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National Bank Act

The National Bank Act was enacted on March 3, 1865 by U.S. federal law to establish a system of national charters for banks.  The implementation of National Bank Act resulted in the development of a national currency system in U.S.

Earlier, American banking system was associated with the First Bank (1791-1811) and Second Bank (1816-1836) of the United States.  These banks were the only executive representatives of the U.S. Treasury.  They officially issued and backed U.S. money.  All other banks were operated by private parties under state charters.  All such state and private banks issued their own individual banknotes.  There was a competition among the state and private banks and the two U.S. Banks for the full exchange value of their notes.

After the end of the two U.S. national banks, the federal government had no direct involvement in regulating the U.S. banking system.  The national economic crisis followed by the Civil War pushed the formation of a new banking regulation.  The Civil War caused huge amounts of credit in nation’s finance.  This financial difficulty caused to drain out nation’s gold standard (reserve).  Consequently, the gold standard was abandoned.  Bank borrowings were the major source of credit.  In 1861, there were around 1,600 state-chartered banks.  At that time, there was not a central bank system to monitor credit or for a direct federal supervision.

In 1861, Salmon P. Chase, the U.S. Treasury Secretary suggested the establishment of a national banking system.  The federal government chartered the national banks and approved to issue bank notes secured by government bonds.  To tackle the situation of federal debt, the national banks entrusted to buy government bonds.  Before the inception of national banks, the federal government tried direct sale of currency notes to the public to control the financial contingency.  In 1862, Congress approved the issuance of $150 million currency notes to satisfy the wartime credit needs.  However, this was not a successful attempt.  In 1863, the National Currency Act was amended and reenacted as the National Bank Act.  In 1864, the federal government created a national banking system as proposed by Salmon P. Chase.  The national bank system survived the Civil War credit needs and became an essential element of the modern U.S. bank regulatory system.

The U.S. commercial banking system is known as a “dual banking system.”  Here, the state banks and national banks are chartered and supervised at different levels.  Under this dual banking system, national banks are chartered and regulated under federal law and standards.  Here the national banks are supervised by a central agency.  State banks are chartered and regulated under state laws and standards.  The state banks are supervised by a state agency.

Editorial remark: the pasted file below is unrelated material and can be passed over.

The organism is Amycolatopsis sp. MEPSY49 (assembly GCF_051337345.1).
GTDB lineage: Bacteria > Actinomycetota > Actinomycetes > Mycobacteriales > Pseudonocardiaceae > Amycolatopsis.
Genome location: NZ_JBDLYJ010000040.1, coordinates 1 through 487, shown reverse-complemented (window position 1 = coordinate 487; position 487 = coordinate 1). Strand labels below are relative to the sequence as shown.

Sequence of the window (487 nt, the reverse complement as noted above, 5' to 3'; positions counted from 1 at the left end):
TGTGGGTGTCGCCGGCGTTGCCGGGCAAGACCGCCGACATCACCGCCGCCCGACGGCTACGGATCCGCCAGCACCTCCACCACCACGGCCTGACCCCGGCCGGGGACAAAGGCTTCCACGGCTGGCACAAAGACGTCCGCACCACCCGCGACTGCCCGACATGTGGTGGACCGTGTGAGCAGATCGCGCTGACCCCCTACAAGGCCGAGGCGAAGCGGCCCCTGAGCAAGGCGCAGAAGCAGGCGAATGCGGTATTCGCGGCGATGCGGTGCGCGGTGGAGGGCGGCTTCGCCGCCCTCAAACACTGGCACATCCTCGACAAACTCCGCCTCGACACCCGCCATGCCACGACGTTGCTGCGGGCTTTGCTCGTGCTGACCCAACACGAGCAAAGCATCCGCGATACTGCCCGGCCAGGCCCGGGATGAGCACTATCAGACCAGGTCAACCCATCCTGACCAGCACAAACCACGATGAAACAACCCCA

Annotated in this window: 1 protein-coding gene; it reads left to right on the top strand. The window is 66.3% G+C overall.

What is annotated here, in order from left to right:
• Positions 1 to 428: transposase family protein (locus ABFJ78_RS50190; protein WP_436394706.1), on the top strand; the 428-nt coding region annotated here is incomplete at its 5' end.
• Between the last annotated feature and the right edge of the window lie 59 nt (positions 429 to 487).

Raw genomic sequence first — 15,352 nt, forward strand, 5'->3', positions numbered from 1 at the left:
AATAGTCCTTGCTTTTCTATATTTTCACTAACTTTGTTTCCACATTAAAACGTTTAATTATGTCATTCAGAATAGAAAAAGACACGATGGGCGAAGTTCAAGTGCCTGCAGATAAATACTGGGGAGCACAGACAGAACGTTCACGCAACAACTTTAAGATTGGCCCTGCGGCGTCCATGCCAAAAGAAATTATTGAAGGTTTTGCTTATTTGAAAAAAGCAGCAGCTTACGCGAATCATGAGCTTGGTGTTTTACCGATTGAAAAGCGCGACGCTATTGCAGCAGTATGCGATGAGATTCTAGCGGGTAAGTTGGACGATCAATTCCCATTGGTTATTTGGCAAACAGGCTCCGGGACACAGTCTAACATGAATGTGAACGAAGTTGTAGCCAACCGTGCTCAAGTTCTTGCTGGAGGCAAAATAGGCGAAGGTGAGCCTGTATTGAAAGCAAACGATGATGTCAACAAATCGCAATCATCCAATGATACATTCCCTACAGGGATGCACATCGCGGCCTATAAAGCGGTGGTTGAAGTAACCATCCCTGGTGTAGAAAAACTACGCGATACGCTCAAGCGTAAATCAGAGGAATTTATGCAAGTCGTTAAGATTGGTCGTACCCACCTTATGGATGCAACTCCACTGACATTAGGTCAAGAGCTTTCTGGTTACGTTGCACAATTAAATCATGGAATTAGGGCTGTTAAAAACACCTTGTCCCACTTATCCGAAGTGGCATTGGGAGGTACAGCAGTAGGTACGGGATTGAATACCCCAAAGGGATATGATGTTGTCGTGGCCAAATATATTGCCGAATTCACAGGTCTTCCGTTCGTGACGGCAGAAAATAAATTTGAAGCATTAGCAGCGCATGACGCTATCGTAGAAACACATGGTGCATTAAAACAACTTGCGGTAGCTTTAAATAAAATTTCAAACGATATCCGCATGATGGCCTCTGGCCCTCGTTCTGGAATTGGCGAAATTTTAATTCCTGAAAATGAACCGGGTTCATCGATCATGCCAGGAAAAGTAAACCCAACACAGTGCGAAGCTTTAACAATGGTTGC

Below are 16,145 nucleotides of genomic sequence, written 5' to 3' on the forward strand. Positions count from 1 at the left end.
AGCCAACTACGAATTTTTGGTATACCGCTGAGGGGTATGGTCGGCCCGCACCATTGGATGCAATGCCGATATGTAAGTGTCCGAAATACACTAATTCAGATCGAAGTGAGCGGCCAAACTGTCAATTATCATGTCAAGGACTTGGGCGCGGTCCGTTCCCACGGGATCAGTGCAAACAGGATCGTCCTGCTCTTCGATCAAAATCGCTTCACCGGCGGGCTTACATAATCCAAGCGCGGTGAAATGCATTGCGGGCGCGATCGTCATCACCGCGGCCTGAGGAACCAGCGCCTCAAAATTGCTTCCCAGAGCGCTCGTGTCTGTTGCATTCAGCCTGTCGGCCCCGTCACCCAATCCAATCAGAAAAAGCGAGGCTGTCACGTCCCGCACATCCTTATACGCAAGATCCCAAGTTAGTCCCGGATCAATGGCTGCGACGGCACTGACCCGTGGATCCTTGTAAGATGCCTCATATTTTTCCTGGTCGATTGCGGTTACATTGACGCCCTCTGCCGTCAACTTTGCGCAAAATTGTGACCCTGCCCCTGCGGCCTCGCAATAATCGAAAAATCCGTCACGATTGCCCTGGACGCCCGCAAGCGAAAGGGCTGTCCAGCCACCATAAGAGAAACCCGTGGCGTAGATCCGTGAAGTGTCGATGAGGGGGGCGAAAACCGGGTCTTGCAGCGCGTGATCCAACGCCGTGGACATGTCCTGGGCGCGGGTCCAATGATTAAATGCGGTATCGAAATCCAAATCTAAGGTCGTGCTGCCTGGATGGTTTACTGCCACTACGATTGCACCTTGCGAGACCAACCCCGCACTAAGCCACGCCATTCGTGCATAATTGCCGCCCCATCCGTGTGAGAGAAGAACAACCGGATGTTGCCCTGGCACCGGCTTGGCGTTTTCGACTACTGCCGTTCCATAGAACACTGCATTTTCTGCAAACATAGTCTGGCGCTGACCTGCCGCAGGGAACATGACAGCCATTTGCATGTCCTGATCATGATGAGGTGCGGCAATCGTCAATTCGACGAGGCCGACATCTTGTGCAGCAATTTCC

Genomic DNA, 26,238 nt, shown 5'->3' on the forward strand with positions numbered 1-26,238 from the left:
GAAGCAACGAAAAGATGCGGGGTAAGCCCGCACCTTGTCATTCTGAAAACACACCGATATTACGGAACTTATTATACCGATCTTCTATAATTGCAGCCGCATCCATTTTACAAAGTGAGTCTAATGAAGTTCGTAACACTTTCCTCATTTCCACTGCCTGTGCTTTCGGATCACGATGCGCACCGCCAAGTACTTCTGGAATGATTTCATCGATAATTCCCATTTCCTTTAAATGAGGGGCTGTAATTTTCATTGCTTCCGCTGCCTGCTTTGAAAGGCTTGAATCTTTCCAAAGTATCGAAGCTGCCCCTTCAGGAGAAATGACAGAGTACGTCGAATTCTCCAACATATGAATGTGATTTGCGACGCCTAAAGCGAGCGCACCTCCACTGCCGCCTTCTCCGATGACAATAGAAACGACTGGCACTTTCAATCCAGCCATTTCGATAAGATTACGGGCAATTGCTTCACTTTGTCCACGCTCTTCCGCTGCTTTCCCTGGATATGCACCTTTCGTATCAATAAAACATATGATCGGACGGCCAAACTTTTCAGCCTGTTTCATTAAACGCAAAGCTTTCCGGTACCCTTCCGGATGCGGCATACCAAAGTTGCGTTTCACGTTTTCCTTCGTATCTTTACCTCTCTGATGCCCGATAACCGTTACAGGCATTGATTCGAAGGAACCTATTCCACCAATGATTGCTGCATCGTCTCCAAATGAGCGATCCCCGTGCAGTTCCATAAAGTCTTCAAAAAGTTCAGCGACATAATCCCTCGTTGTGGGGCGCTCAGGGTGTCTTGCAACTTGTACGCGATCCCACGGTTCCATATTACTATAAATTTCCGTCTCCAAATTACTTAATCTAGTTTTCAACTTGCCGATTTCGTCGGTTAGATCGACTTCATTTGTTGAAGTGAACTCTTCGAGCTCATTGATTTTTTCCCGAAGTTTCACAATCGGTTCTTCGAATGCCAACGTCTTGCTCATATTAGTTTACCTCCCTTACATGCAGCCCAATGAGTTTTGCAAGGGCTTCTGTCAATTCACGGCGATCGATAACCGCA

The National Bank Act provides the creation of the Comptroller of the Currency within the Treasury Department.  This authority was sanctioned to issue national bank charters since 1864.  Banking business associations transformed to separate legal entities by forming their articles of association.  These articles of association are to be filed with the Comptroller of the Currency.  The newly chartered national bank must entrust government bonds equal to $30,000 or one-third of its capital to the Comptroller of the Currency.  The National Bank Act imposed a 10% tax on state banknotes to eliminate non-federal currency from circulation.  The role of federally chartered national banks controlled by the Comptroller of the Currency is very significant in the national economy.

The national banking system has basic banking powers such as lending and accepting deposits, flexible power to engage in data processing services, lease financing of automobiles, municipal bond insurance, securities activities, and selling variable annuities.

The Office of the Comptroller is responsible for administration of virtually all federal laws applicable to national banks.  The authorization of the Comptroller is required for any significant action taken by a national bank such as establishment of branches, and changes in corporate control or structure.  Moreover, the Comptroller is the supervising authority over the day-to-day administration, loan and investment policies, trust activities, issuance of securities of national banks.  The Comptroller is responsible to provide periodic on-site examinations through national bank examiners.  It is mandatory that the Comptroller must supervise the financial services activities of national bank subsidiaries, the confidentiality of nonpublic personal information of customers of national banks, and consumer protection issues associated with insurance sales.

Inside National Bank Act